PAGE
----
The city of Wilmington is set to move forward with an appraisal this week of a 1.5 acre Castle Street property once used as a Wave Transit bus maintenance facility.
Meanwhile, the future of that property remains unclear.
The property, located at 1110 Castle St., is slated to be visited by an appraiser Thursday, but the full report is expected within 30 days, Dylan Lee, spokesman for the city of Wilmington, said Wednesday.
That appraisal is part of actions Wilmington City Council seeks have done for the city-owned property in the coming weeks, ahead of its meeting on March 19.
On Tuesday, Wilmington City Council directed staff at its meeting to work up a Request for Proposals (RFP) for the Castle Street property, again steering away from a resolution on its agenda to declare it surplus property
Had the council made the decision to approve its original resolution, the property would have gone through a bid process, and go the highest bidder. Instead, city staff is slated to come up with its RFP and council will take up the discussion again on March 19.
The RFP could open up proposals for both nonprofit and for-profit entities, council members said at the meeting on Tuesday.
George Taylor, chairman of TRU Colors, a group interested in the property, said Wednesday that he was pleased to see council move forward with the RFP process, rather than reach a decision to go through a bid process as originally intended.
“One way or another they are going to put somebody in there that is a good fit for that community and has the wherewithal and means to do that,” Taylor said.
Taylor, by way of the newly formed nonprofit corporation TRU Impact, had submitted a proposal to the city, which was discussed at the council's its January meeting. Council decided to push back a decision on the property at that meeting as well.
TRU Impact's proposal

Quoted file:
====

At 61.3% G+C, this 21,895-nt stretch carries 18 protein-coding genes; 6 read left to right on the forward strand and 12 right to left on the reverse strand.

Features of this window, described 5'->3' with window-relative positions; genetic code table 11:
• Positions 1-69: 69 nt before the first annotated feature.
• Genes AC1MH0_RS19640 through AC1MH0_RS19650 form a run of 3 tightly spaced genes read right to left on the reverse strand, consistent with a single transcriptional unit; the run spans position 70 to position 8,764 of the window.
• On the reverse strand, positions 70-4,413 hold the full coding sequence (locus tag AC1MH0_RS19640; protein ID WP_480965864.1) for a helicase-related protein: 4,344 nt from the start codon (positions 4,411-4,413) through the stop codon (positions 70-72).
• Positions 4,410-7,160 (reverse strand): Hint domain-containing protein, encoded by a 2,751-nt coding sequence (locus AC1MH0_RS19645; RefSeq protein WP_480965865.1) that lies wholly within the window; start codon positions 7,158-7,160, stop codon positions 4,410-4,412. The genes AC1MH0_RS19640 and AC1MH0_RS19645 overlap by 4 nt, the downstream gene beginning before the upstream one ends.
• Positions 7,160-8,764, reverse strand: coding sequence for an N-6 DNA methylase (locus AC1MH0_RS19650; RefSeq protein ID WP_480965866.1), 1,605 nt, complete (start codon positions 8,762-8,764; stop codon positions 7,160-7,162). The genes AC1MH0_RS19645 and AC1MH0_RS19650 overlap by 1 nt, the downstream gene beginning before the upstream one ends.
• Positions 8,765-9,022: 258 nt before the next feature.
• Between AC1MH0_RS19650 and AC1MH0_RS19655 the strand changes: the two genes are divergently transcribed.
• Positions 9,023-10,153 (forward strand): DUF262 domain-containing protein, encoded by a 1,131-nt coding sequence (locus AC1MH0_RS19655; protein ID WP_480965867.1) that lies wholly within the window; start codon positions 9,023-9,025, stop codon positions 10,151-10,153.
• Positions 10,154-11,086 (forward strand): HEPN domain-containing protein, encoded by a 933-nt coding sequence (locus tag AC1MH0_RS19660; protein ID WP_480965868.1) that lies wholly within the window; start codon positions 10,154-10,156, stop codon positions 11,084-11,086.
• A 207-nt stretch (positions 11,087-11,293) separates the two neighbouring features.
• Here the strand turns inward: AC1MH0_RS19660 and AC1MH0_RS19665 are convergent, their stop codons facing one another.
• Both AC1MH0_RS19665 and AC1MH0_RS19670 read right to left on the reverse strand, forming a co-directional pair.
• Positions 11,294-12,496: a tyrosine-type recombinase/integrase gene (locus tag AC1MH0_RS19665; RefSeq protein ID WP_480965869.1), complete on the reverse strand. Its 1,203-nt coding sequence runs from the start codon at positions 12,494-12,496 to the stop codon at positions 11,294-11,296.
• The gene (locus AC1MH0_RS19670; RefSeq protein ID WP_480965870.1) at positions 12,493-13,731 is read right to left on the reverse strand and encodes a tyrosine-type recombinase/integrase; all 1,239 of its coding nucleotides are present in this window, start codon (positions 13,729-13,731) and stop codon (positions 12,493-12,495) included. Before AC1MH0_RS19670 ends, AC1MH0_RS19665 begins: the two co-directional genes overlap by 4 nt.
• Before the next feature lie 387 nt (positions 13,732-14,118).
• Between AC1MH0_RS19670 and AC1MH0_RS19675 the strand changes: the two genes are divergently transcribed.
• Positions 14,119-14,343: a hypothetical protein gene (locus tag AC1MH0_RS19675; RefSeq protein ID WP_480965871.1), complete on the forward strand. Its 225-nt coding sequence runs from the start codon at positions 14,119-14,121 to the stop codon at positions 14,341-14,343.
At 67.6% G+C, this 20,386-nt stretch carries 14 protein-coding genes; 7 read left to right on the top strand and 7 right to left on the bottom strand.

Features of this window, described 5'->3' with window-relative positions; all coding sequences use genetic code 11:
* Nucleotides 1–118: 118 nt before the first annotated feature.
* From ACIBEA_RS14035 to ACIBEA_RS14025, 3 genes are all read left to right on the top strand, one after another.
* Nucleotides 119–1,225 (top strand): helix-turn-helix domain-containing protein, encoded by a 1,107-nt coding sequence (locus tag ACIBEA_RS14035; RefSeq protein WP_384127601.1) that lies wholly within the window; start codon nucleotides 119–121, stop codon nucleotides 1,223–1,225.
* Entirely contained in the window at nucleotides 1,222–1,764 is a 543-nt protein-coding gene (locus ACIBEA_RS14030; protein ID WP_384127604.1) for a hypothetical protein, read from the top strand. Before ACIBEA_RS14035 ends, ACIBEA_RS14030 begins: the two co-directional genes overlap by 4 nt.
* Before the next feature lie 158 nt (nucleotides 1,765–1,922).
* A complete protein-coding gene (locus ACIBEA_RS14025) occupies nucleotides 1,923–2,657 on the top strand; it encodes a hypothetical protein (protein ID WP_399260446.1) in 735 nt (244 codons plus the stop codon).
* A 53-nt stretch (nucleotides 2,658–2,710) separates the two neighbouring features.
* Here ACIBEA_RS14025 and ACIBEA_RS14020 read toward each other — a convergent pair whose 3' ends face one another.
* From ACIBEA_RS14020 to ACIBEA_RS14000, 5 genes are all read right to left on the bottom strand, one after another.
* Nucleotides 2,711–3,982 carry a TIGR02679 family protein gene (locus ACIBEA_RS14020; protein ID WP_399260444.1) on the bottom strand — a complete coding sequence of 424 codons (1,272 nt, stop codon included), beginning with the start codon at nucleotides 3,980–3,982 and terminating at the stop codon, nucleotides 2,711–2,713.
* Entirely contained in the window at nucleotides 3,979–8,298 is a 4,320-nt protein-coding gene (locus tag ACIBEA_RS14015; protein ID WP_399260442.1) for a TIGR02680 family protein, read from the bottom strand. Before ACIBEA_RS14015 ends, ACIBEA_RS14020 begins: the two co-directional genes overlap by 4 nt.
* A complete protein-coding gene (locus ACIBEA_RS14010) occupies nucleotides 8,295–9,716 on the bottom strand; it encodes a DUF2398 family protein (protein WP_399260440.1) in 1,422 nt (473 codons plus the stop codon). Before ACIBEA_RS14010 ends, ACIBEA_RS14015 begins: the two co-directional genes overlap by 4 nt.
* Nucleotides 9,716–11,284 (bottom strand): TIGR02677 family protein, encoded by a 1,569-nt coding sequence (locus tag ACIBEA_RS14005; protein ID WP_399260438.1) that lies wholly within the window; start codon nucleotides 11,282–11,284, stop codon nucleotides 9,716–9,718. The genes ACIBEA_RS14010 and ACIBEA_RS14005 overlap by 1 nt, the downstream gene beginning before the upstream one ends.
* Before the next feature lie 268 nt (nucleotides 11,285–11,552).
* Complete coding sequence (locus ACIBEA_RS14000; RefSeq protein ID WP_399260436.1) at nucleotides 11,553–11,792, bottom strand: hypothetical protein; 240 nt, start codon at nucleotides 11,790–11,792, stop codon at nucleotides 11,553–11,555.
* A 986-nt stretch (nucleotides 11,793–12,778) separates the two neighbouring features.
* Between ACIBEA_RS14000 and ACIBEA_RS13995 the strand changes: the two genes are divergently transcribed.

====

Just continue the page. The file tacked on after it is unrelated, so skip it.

outlined the details of its plan to buy the property at fair market value and lease it to Tru Colors, a 42-employee for-profit company that employs active gang members as a way to combat gang-related violence.
That proposal included a two-phase project that would be home to TRU Colors' planned brewery business and a social mission division.
Tru Impact will participate in the RFP process, Taylor said, adding that it can work with the timeline of the RFP process outlined by council Tuesday.
“We think we are the best opportunity for the community, but we will see,” Taylor said.
“I think the council made exactly the right decision. And for us, it’s a structure that we can work with. We think we can have a good shot at having the result we would like and intend to achieve,” Taylor said.
TRU Impact is not the only organization that has asked about the property. City staff told council Tuesday that other community-driven organizations, as well as private bidders, have approached the city.
A full list of those parties obtained from the city Wednesday are, Wilmington Historic Foundation, Nourish NC, Special Pedals, New Hanover County Schools, TRU Impact, Mike Brown (GHK Cape Fear Development) and Allan Casavant, a developer.
Correction: This story has been updated to include the full list of those that have inquired about the Castle Street property.